Suffering and hope

This post has been coming a long time. It started as a conversation with an atheist friend of mine. It is therefore rather philosophical in nature. Suffering and hope has become a bit of a theme in my life. It is very necessary to write it down and share, but I am sure there is a lot more to this.


Why would a good God sit by and allow suffering? This is also known as “the problem of pain” or theodicy. Before we answer this question, there is a very simple solution to this problem: god doesn’t exist. Or God is not good. For me this won’t do. I do believe in God and I do believe that He is good. I believe it in the deepest fiber of my being, and I believe it in the midst of the contradiction of it all. I needed to explore this idea.

There are broadly speaking two answers to this question. The first is that suffering is good for us. That God uses it to shape us. This view is dominant in the early church. Think of Paul saying things like “…we also glory in our sufferings, because we know that suffering produces perseverance; perseverance, character; and character, hope.” (Rom 5:3,4) Most people would agree that their suffering formed them and although they don’t want to go through it again, they don’t want to go without in their past. But there is something unsettling about this idea: God looking at our suffering and purposefully not intervening, because it is good for us. It doesn’t sound like a loving father, it sounds cruel. It also doesn’t begin to answer questions about suffering leading to death for the individual involved.

Today a much more dominant view is one on freewill. That God allows suffering, because if He interferes with it, He interferes with our freewill. This is of course in line with evangelical thinking. I think part of the reason this idea is popular today is simply because it is opposed to the more traditional view. The big problem with this, of course, is that no one chooses suffering. As a victim our choices are violated. And what about illness, accidents, natural disasters and any other suffering that has a non-human root?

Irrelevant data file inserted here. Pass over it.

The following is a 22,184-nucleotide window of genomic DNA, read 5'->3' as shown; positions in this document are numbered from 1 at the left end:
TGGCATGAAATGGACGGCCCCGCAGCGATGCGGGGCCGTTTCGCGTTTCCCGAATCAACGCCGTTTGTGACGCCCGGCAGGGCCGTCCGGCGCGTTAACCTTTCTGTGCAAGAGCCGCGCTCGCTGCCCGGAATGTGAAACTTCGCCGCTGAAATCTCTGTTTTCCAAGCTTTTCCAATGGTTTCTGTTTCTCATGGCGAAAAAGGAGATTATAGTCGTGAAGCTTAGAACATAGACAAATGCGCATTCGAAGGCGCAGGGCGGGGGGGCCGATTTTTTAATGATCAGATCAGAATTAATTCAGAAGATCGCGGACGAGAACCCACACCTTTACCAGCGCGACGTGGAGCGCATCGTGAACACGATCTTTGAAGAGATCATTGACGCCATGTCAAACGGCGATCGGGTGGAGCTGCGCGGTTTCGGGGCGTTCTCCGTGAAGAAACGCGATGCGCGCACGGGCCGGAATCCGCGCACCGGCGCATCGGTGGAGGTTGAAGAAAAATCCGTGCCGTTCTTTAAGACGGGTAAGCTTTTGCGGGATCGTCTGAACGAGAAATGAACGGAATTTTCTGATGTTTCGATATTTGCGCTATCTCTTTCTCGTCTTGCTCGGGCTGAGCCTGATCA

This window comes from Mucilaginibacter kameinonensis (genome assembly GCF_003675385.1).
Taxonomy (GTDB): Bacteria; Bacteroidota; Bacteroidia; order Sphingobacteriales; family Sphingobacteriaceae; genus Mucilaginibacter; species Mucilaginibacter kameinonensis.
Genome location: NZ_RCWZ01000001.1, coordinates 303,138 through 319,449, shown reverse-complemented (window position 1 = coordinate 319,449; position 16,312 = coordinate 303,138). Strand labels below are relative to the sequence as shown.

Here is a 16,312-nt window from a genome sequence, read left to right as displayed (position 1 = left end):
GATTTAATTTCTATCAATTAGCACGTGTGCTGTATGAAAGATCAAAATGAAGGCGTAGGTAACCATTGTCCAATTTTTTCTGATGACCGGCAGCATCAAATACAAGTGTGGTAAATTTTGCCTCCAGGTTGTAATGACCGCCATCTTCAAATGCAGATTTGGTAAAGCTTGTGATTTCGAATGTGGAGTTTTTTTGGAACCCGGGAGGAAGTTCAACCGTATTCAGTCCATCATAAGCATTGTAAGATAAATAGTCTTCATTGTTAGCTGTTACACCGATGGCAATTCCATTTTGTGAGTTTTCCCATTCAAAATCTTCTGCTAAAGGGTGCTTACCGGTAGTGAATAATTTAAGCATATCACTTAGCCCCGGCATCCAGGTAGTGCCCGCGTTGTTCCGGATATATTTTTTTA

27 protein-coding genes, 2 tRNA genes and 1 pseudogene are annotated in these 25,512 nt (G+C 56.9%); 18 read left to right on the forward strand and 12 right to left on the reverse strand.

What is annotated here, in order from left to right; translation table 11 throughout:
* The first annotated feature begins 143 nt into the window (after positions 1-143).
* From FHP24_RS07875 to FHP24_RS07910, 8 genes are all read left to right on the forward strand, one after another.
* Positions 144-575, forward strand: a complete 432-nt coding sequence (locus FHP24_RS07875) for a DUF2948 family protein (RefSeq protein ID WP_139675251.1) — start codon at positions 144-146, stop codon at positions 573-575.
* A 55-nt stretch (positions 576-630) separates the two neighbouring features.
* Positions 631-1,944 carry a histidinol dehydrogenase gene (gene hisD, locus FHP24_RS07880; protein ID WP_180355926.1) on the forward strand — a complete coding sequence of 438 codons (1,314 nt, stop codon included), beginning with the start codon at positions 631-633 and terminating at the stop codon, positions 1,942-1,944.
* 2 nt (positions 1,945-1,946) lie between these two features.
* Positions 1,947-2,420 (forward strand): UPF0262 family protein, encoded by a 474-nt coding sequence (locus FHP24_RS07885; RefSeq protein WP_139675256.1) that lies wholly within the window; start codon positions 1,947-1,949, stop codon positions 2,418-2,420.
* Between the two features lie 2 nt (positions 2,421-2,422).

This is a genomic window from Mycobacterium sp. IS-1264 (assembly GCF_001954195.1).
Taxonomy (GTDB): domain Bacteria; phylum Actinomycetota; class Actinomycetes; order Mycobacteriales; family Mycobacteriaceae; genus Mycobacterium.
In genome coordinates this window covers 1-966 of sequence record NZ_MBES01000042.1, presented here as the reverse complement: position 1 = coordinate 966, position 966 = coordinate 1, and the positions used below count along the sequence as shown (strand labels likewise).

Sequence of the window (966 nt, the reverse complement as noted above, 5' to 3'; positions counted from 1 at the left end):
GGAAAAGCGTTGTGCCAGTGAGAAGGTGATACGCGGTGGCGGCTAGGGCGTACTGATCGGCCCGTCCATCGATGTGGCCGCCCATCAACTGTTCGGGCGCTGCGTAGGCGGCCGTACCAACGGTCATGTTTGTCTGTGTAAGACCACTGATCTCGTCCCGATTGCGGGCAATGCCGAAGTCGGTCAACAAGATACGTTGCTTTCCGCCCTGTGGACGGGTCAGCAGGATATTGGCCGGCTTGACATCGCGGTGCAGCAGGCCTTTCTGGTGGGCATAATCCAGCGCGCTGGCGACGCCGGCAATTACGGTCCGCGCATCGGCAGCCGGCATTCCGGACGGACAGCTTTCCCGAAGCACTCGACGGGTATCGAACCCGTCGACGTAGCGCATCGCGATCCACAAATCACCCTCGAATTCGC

I will touch again on both of these ideas a bit later, but we first need to set a basis for talking about them. There is an underlying assumption of separation in both of these answers. It makes it seem as if God is watching our suffering from afar. But the incarnation means that this is not the case. It means God is partaker of our suffering. Jesus himself knew pain and suffering, even doubt. But not only did Jesus experience suffering during his lifetime, He is partaking of our present suffering. This is because He is partaking of us. We are in Christ, and Christ is in us.

Where is God in our suffering? He suffers in the victims and is tormented in the perpetrators. He is at the very bottom of our pit, at the very bottom of our despair.

His presence in our mess is also his active intervention. Think of the cross. Christ assumed our humanity, died our death and resurrected us. This is because death is incompatible with Life. His resurrection is inevitable and He takes us with Him. Entering our hell is how He conquers it.

This conquering is the central and most important part of my view on suffering and the problem of pain. Beyond all other ideas of growth through suffering or freewill, there is hope. Hope in restoration so complete, that it can only be understood as resurrection.

At the end of The Lord of the Rings Sam sees Gandalf again: “Gandalf! I thought you were dead! But then I thought I was dead myself. Is everything sad going to come untrue?”

A great Shadow has departed,” said Gandalf, and then he laughed and the sound was like music, or like water in a parched land.

Everything sad will become untrue. We do not mourn Christ’s death, because He is alive. Suffering will be done away with so completely that it’s past effect will become irrelevant. Every tear will be wiped away (without wiping away us)*.

*I believe this is a process of healing and I believe the process is possible in this life or the next.

When we are suffering God is suffering with us, but He also sees the healing that will follow. Like a mother who’s teenage daughter is experiencing her first heartbreak. The mother is probably in tears with the child. The daughter thinks it is the end of the world. She struggles to see any sense to life. The mother, however, knows that this pain will pass. That more good things will come. That life still has meaning.

It is like the scene where Mackenzie and Jesus lay looking at the stars on the pier in The Shack by Paul Young:

“Jesus?” he whispered as his voice choked “I feel so lost”

A hand reached out and squeezed his, and didn’t let go. “I know Mack. But it’s not true. I am with you and I’m not lost. I’m sorry it feels that way, but hear me clearly. You are not lost.”

You might still ask why allow the suffering in the first place. The healing is more than the suffering. The resurrection is more than the death.

My sister, a music teacher, was once struggling to teach a pupil a piece of music. The girl was technically proficient, but struggled to convey the emotion in the piece. It felt bland and lifeless. The girl’s mother said that of course the girl can’t play with the required emotion, she has never been hurt. It is like a part of personhood is only birthed in suffering.

Very truly I tell you, unless a kernel of wheat falls to the ground and dies, it remains only a single seed. But if it dies, it produces many seeds. – John 12:24

The resurrection only happened because the death happened. Don’t get me wrong, suffering is inherently worthless, but the resurrection gives it worth. Our healing or our growth from the healing adds value to something absolutely wasteful.